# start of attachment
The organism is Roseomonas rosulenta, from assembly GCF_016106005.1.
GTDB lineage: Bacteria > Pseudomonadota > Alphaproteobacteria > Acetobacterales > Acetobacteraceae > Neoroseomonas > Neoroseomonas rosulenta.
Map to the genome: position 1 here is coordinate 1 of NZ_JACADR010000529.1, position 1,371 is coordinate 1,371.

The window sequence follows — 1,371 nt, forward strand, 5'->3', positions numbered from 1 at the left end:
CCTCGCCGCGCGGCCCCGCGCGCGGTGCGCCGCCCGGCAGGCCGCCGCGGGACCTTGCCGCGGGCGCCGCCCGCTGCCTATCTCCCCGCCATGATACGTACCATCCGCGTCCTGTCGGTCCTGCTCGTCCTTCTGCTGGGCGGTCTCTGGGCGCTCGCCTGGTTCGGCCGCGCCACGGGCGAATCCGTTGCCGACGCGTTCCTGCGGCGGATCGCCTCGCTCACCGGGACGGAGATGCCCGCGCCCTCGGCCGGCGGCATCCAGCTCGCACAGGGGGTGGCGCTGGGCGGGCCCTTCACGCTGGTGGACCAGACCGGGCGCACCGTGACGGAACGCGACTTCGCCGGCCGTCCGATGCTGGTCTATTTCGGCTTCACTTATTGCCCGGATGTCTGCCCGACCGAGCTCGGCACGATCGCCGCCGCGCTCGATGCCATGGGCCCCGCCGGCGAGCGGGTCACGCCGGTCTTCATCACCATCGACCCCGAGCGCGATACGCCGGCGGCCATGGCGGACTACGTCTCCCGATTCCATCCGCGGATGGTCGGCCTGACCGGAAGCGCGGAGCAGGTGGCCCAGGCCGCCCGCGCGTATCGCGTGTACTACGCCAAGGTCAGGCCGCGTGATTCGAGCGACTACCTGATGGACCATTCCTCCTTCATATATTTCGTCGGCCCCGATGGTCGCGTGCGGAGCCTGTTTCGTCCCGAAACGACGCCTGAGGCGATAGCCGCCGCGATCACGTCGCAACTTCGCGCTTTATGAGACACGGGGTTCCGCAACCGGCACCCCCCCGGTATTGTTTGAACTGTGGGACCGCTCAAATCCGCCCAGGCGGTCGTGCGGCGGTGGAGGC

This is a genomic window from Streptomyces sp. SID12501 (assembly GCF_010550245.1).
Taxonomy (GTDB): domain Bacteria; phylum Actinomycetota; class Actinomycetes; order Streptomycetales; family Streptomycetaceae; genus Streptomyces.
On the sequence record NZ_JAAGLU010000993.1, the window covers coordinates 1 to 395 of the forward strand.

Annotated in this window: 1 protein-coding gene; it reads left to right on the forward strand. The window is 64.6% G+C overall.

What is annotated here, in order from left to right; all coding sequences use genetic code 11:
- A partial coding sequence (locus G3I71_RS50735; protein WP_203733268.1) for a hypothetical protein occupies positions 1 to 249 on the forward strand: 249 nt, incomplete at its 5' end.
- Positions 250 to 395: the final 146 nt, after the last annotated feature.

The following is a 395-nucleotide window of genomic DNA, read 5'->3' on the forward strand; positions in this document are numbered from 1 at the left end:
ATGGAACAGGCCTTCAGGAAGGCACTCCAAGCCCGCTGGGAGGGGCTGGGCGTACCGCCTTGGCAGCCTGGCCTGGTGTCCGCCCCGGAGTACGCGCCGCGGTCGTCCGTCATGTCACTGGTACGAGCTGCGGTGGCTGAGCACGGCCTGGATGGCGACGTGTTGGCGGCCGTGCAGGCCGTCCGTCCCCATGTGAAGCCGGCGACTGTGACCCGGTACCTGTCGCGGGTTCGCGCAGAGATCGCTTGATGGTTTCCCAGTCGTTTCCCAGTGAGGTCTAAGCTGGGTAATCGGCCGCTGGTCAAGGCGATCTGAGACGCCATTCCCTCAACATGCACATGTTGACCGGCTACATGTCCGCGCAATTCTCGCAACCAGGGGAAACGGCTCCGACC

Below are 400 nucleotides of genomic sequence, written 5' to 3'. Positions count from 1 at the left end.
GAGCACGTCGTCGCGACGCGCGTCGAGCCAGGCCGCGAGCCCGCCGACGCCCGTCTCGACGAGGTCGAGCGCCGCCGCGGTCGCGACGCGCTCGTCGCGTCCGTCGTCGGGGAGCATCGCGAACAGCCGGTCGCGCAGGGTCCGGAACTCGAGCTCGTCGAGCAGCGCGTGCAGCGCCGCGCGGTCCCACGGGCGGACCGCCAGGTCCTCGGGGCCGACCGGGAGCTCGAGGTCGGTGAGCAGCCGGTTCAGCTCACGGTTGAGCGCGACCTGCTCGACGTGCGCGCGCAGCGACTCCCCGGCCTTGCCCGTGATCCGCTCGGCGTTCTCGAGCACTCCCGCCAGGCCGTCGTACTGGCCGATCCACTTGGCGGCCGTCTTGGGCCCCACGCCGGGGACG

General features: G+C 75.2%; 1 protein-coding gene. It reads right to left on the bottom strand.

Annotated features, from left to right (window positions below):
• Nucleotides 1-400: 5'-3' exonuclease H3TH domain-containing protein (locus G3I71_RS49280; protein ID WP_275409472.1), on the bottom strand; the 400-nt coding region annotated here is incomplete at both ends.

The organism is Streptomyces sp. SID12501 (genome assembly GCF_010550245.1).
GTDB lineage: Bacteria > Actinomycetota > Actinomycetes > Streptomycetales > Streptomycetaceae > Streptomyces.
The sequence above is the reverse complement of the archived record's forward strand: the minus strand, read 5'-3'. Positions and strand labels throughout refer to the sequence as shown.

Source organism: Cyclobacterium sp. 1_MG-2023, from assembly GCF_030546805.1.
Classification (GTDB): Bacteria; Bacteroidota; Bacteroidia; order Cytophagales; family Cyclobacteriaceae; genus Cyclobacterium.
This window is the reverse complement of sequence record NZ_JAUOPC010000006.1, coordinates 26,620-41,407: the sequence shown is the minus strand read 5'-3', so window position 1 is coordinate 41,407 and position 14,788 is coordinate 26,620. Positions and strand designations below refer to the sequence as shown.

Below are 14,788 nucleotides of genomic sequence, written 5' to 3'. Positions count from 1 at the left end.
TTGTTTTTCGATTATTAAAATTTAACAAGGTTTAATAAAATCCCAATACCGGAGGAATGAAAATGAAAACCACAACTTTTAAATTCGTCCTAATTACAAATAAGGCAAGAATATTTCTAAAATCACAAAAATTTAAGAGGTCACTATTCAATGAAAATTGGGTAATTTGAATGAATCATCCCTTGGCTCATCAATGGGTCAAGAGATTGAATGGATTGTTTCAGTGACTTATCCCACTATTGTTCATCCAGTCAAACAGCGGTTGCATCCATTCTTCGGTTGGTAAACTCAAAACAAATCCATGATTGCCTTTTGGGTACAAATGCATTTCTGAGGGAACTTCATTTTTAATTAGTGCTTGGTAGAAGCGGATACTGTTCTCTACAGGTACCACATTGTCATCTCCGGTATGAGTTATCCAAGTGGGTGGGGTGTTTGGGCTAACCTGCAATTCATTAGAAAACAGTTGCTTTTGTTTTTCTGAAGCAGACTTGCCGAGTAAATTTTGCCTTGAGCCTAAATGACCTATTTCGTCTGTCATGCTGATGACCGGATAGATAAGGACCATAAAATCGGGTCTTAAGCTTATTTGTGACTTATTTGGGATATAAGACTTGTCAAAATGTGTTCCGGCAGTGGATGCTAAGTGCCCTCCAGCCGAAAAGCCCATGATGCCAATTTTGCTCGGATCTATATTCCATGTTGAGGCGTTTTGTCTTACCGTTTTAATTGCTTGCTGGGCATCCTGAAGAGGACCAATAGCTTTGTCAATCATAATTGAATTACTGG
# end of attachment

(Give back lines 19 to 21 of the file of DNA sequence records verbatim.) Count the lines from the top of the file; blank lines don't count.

• Nucleotides 1-400: 5'-3' exonuclease H3TH domain-containing protein (locus G3I71_RS49280; protein ID WP_275409472.1), on the bottom strand; the 400-nt coding region annotated here is incomplete at both ends.

The organism is Streptomyces sp. SID12501 (genome assembly GCF_010550245.1).
GTDB lineage: Bacteria > Actinomycetota > Actinomycetes > Streptomycetales > Streptomycetaceae > Streptomyces.